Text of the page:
The fantasy series has been praised by some viewers for the diverse cast and serves as a reminder that representation is always important.
If there’s one Netflix show everyone has been talking about this month, it’s The Sandman.
The series, which is based on the DC Comics series by Neil Gaiman, premiered on 5 August and follows the story of how Morpheus, the Lord of Dreams, is captured and how his absence sets off a series of events that will change both the dreaming and waking worlds forever.
The star-studded show caused excitement among fans and has received favourable reviews among critics – but there’s one other thing in particular that some viewers have been paying attention to.
The series has been celebrated by some for its diverse cast, particularly for the variety of dark-skin actors featured in the show.
“I just finished #TheSandman. Can I say how happy I am to see all these Black women playing different interesting and complex roles? Love it!”commented one user. Another tweeted: “There are soo many beautiful dark skin women in this show, and it’s not just them playing black characters, they’re are just characters.”
The celebration of dark-skin actors in The Sandman comes after Netflix faced accusations of colourism and a lack of dark-skin women in its shows.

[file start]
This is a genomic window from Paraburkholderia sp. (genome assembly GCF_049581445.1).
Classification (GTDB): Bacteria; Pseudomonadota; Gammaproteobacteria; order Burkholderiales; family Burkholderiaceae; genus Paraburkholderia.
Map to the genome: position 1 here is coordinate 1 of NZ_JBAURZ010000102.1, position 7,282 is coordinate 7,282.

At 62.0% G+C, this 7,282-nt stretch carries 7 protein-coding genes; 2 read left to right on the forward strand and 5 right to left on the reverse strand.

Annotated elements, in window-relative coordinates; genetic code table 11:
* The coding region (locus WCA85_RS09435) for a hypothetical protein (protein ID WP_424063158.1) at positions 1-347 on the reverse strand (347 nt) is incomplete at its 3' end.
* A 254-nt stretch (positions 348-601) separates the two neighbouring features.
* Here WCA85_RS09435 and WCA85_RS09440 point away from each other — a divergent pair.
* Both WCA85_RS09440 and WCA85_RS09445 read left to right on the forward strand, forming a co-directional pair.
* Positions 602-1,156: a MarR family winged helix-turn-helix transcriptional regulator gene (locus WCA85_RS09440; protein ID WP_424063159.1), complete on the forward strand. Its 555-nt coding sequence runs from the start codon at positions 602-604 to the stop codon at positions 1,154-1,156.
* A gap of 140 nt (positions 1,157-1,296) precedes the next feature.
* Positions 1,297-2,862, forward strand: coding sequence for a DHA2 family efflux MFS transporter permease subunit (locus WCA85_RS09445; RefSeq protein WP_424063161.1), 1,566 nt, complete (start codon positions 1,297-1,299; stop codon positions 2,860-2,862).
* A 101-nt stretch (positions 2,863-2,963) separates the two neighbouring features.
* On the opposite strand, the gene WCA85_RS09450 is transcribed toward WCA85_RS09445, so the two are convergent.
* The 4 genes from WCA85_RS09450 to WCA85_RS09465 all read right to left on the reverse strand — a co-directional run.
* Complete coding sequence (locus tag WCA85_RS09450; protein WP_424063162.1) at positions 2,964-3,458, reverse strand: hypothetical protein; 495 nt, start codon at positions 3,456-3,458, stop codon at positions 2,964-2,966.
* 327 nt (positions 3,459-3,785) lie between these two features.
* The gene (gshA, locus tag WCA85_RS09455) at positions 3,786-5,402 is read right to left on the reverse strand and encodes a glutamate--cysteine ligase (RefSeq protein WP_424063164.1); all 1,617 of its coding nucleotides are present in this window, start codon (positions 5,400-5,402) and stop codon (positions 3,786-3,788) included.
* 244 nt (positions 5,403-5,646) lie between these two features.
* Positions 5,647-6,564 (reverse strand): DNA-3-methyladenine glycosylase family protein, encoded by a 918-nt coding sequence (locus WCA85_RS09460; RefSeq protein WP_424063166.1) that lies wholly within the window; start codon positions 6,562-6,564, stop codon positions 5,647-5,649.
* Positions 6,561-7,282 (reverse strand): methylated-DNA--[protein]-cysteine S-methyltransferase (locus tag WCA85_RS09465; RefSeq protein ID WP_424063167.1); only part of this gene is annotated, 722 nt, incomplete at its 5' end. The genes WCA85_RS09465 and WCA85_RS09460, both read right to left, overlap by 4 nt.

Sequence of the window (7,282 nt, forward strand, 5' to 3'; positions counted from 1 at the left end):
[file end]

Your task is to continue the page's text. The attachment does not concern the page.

In 2021, the streaming service faced criticism for the ahistorical movie The Harder They Fall and casting Zazie Beetz as Stagecoach Mary, a dark-skinned Black woman who was the first African American female star-route mail carrier in the United States.
Other shows which have been criticised in the past for the lack of representation of dark-skin characters include season one of Bridgerton and Ginny and Georgia.
Following on from the criticism, The Sandman seems to signify a change to some viewers, who are happy to see darker-skinned Black women on TV – and understandably so.
Having dark-skin representation on screen is important for many reasons. It allows a space for people who have historically been underrepresented to be seen and be seen in a multitude of forms.
From head librarian Lucienne (Vivienne Acheampong) to The Vortex, also known as Rose Walker (Vanesu Samunyai), The Sandman portrays a wide range of Black women in a show where unique and complex characters are the focus of it all and race isn’t at the centre of it.
It’s the kind of representation many Black women aspire to see in an industry where dark-skin cast members are frequently relegated to particular tropes, secondary characters and are particularly limited when it comes to sci-fi and fantasy.
Here, they are front and centre,flaws and all – and we love to see it.
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